Just a couple weeks ago we celebrated our son’s high school graduation. Now we are in a whirlwind of activity as we get ready to send him off to college!
Jackie and I are not alone as we get our son ready for college. What I’m seeing right now is that there are a lot of parents contacting us at the shop saying, “My student is headed off to college soon, we need to make sure the car is ready,” and, we also get questions like: “What is the safest, and least expensive to maintain, used vehicle to buy for my college-bound student?”
So here’s my advice if you’re getting your student, and a car, ready to go off to college.
Buy a Car that Fits How/Where it Will be Used: You don’t need the same car in Florida as you would in upstate New York. Consider how much your student will drive and the driving conditions of the area.
Get it Inspected: Before you buy a vehicle, make sure you have it checked out by your mechanic.
Do Your Homework: Just like you have always been telling your student, “Do your homework,” you need to do your homework when buying a used car. Consumer Reports, Kelly Blue Book, and Carfax are good places to learn about vehicles. But don’t forget to check out the dealer on websites like the Better Business Bureau.
Know Your Rights as a Used Car Buyer: The state of New York enacted the “NY State Lemon Law” to protect car buyers. It says that the dealer must provide a warranty on the vehicle that covers at least the engine, transmission, drive axle, brakes, radiator, steering, alternator, generator, starter, and ignition system (not including the battery).
Under the warranty, the dealer must either repair the defect or reimburse you for the repair costs. The length of the warranty depends on how many miles are on the vehicle when you buy it:
18,001 to 36,000 miles: 90 days or 4,000 miles
36,001 to 79,999 miles: 60 days or 3,000 miles
80,000 to 100,000 miles: 30 days or 1,000 miles
The Used Car Lemon Law entitles you to a replacement vehicle or refund if the dealer is unable to correct the problem after 3 attempts to repair or the car has been out of service for at least 15 days.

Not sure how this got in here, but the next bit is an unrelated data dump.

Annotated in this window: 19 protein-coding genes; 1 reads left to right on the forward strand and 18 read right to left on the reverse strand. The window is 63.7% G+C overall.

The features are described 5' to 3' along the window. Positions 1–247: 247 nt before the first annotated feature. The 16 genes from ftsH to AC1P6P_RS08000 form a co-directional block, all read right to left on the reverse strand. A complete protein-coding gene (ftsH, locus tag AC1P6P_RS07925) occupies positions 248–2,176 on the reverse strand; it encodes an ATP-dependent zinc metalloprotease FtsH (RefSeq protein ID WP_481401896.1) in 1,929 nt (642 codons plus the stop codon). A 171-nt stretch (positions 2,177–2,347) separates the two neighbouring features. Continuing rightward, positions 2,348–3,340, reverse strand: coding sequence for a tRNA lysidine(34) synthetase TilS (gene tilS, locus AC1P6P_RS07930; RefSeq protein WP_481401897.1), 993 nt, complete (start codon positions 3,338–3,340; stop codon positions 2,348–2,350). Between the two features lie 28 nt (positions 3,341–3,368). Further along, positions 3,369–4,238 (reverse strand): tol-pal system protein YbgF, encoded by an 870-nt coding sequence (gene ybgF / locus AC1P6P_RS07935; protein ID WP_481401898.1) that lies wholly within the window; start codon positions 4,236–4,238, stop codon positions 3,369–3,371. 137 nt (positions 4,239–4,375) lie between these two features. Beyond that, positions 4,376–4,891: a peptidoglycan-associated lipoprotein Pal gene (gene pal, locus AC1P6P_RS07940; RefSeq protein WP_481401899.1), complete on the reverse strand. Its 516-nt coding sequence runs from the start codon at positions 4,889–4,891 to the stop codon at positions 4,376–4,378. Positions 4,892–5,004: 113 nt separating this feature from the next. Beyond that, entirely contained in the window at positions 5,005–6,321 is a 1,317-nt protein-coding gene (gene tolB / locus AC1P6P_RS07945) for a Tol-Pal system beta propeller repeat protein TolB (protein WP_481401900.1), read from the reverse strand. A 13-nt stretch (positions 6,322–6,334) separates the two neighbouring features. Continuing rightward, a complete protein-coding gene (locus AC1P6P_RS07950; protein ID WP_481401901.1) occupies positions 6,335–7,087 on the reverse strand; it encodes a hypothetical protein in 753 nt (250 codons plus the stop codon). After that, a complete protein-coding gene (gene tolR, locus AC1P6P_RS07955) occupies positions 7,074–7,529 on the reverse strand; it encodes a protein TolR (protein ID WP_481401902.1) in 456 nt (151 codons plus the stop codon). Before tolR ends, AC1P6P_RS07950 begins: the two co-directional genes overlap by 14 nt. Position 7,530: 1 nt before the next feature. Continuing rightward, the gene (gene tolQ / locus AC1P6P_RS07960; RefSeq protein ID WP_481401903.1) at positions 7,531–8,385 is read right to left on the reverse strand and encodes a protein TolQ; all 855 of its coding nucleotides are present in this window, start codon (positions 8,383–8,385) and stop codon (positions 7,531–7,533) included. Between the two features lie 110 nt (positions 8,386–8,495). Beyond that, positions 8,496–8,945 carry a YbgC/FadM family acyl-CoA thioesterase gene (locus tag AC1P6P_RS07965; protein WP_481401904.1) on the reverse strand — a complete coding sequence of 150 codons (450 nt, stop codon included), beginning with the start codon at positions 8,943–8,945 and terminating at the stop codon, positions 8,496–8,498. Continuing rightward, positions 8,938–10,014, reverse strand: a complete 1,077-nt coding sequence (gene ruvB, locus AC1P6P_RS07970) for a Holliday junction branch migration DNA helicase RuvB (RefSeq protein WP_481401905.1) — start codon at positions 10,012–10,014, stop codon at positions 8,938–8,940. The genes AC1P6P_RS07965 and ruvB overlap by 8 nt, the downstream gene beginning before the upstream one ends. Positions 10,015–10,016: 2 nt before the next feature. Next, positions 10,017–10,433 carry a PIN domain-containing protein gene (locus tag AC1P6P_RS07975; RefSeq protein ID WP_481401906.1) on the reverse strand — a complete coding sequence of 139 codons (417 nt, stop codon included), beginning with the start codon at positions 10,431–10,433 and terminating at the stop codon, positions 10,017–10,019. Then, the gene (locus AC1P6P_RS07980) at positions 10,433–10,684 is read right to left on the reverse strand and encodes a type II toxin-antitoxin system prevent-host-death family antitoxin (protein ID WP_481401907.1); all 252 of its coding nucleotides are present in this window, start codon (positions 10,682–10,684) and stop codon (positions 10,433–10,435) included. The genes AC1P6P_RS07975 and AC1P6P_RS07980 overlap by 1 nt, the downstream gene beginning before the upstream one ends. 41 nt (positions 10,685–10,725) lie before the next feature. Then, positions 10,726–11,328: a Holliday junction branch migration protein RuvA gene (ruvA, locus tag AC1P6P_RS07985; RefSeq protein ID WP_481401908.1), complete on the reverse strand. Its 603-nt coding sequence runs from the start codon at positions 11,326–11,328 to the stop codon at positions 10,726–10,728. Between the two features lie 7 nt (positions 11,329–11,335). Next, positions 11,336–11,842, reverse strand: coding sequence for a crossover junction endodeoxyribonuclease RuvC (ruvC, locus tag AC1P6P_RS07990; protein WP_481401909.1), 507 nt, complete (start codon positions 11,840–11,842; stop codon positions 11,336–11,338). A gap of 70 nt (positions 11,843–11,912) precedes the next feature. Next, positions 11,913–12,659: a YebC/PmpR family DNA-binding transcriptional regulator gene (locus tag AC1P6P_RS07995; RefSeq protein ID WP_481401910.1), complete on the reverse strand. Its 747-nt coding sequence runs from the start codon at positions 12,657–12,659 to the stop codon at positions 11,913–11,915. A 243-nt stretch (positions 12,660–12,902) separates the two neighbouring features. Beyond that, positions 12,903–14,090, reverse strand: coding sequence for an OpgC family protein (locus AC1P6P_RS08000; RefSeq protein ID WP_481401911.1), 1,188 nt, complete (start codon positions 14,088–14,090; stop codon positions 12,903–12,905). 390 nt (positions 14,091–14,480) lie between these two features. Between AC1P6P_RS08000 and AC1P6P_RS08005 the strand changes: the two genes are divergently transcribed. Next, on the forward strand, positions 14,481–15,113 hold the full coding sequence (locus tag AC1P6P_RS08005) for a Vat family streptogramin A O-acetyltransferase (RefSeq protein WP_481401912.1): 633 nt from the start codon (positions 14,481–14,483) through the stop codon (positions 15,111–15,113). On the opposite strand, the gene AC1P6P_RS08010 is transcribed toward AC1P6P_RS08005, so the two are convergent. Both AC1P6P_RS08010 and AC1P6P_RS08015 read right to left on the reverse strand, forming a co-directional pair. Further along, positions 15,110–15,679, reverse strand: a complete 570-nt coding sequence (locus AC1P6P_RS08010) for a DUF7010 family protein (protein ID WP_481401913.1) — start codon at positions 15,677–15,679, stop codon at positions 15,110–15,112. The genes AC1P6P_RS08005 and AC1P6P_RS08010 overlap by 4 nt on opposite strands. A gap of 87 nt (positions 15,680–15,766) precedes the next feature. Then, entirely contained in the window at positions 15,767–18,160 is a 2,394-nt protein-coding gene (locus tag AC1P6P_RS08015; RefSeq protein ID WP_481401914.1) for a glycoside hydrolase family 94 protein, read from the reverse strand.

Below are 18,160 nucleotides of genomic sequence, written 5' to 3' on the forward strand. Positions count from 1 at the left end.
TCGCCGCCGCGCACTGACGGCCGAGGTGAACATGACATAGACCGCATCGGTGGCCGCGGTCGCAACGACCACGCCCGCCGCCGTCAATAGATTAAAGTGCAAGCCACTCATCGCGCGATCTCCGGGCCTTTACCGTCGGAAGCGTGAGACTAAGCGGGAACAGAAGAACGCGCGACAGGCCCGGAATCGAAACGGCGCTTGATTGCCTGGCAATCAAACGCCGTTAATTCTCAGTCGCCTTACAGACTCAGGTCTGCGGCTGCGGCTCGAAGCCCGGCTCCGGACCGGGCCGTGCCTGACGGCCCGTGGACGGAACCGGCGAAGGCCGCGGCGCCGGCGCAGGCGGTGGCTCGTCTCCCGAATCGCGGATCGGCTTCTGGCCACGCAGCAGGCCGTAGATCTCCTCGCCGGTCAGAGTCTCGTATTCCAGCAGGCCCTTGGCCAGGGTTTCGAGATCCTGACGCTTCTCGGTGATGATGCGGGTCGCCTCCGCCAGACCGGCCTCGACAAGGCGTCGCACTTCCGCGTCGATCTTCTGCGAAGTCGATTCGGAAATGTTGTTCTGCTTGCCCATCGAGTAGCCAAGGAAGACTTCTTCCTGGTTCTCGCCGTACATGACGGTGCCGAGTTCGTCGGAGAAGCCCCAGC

Teach your student driver basic preventative maintenance and how to tell if something’s wrong with the car. Unfortunately, when it comes to college students driving cars away from home, I see many expensive maintenance disasters because the child ignored the warning signs of a mechanical problem. Teach them:
What the warning lights on the dash mean, and what to do when certain ones come on (such as a blinking red engine light).
How to check and fill the air in their tires, as well as the tread depth.
The importance of regular oil changes.
What do in an emergency breakdown.
What do when you smell certain smells or when there is fluid leaking.
Where is the spare tire and how to change a tire.
It’s helpful to go meet a reputable mechanic in the community where you child is going to school, so when you do need help, you’ll know who you’re dealing with.
Give them a College Survival Kit: Make up a college survival kit for your child to keep in their car. We recommend equipping it with:
Portable Jumper Kit: You can jump start a car with a device that’s as big as a cell phone. It fits in your glove department.
Q: What is carbon buildup? A: Carbon buildup is mostly a problem with today’s newer “direct injection” vehicles. Think of your engine like a fireplace. When the fireplace burns fuel it releases fumes, waste byproducts of smoke and carbon. In a fireplace the fumes go out the flu and deposit along the flu walls...
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